Most of the data in your webapp will be associated with a user (for e.g., I’m the author of this post). django.contrib.auth comes with the User model that handles a lot of basic functionality for dealing with users. Here’s some basic reading.

Some people like to subclass User to add their own pieces of data, others prefer to create a separate UserProfile model. This post assumes that you already know how you’re going to deal with user profiles. What I’ll be talking about is associating models with a specific users. Given that:

from django.db import models

class Post(models.Model):
    title = models.CharField(max_length=100)
    body = models.TextField(null=True, blank=True)

I wanted a generic way to add a user to any model. I didn’t want to add a user as a foreign key to Post, and then come back later and have to add it to the comment model as well (if the requirement came up). I wanted a generic way to attach a user to whichever model I wanted. There’ll be other ways to do this (and feel free to point them out), but I went with this:

from django.db import models
from django.contrib.auth.models import User

class UserData(models.Model):
    user = models.ForeignKey(User, editable=False)
    class Meta:
        abstract = True

class Post(UserData):
    title =  models.CharField(max_length=100)
    body =  models.TextField(null=True, blank=True)

Anything that inherits from UserData will have the user field in it. I’ve kept editable=False so that the user doesn’t appear in any forms. However, by keeping editable=False, if you use a PostForm to create/edit, you’ll have to set the user field manually (because user is a required field) in your view like so:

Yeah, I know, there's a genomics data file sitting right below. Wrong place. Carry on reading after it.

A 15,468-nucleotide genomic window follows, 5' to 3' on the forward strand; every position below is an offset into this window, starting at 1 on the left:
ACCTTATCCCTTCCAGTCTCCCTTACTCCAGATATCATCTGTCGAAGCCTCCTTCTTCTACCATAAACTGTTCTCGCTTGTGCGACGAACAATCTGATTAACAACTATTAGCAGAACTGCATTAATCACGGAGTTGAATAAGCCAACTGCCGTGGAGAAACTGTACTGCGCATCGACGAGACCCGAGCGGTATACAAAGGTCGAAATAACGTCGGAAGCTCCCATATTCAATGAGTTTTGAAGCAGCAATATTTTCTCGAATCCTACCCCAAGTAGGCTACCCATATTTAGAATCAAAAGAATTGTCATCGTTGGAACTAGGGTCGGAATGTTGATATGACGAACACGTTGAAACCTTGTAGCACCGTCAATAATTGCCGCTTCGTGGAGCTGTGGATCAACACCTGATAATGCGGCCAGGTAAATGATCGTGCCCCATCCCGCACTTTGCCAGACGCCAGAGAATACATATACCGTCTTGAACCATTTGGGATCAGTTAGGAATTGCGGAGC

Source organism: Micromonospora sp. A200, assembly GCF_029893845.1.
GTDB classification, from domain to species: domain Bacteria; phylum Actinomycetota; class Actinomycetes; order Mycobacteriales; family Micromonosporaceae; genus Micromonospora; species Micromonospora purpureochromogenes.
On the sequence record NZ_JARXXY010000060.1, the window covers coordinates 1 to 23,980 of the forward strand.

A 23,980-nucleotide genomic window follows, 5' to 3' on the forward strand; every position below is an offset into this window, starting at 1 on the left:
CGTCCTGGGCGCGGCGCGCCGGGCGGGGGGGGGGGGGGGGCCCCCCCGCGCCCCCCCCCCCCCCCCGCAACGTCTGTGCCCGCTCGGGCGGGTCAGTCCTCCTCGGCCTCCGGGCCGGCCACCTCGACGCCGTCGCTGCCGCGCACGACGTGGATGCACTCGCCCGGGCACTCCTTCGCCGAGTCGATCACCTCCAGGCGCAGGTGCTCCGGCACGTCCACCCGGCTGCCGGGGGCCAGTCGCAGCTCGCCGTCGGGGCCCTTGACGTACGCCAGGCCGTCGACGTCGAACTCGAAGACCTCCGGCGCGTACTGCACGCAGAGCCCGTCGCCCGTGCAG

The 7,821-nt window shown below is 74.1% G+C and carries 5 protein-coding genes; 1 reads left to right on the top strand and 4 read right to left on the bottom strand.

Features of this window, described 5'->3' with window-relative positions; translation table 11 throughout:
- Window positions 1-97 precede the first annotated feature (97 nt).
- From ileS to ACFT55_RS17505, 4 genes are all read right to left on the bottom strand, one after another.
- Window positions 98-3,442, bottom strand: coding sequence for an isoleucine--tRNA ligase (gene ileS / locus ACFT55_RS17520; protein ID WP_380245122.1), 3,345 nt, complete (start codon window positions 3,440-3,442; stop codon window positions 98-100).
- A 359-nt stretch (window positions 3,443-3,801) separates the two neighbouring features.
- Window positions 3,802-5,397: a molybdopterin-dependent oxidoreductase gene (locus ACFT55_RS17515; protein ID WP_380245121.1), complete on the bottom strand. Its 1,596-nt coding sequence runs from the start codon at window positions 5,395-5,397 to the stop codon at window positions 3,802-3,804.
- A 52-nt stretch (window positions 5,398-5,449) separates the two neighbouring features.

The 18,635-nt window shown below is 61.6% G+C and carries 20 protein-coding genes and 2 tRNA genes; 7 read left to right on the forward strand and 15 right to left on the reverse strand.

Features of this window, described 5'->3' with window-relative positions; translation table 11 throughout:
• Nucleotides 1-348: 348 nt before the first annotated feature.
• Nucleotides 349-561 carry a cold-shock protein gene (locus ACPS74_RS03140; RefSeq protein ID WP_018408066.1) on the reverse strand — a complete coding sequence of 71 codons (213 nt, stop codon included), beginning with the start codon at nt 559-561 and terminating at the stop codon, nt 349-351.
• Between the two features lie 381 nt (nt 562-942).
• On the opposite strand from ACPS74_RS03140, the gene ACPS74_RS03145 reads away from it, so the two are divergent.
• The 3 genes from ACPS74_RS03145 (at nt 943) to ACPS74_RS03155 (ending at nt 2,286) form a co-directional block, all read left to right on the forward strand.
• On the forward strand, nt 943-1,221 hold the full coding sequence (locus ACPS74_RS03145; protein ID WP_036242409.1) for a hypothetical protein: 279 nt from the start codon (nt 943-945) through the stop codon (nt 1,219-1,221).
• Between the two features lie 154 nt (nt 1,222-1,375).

post_form = PostForm(request.POST)

temp_post =
temp_post.user = request.user

Another variation would be to create a UserDataForm and then inherit your PostForm from it:

class UserDataForm(models.ModelForm):
    # Overriding save allows us to add the user from the request    
    def save(self, user, commit=True):
        # get the instance so we can add the user to it.
        instance = super(UserDataForm, self).save(commit=False)
        instance.user = user

        # Do we need to save all changes now?
        if commit:

        return instance

class PostForm(UserDataForm):
    class Meta:
        model = Post

# in your view
def save_post(request):
     post_form = PostForm(request.POST)

Interested in hearing how others deal with the same issue.


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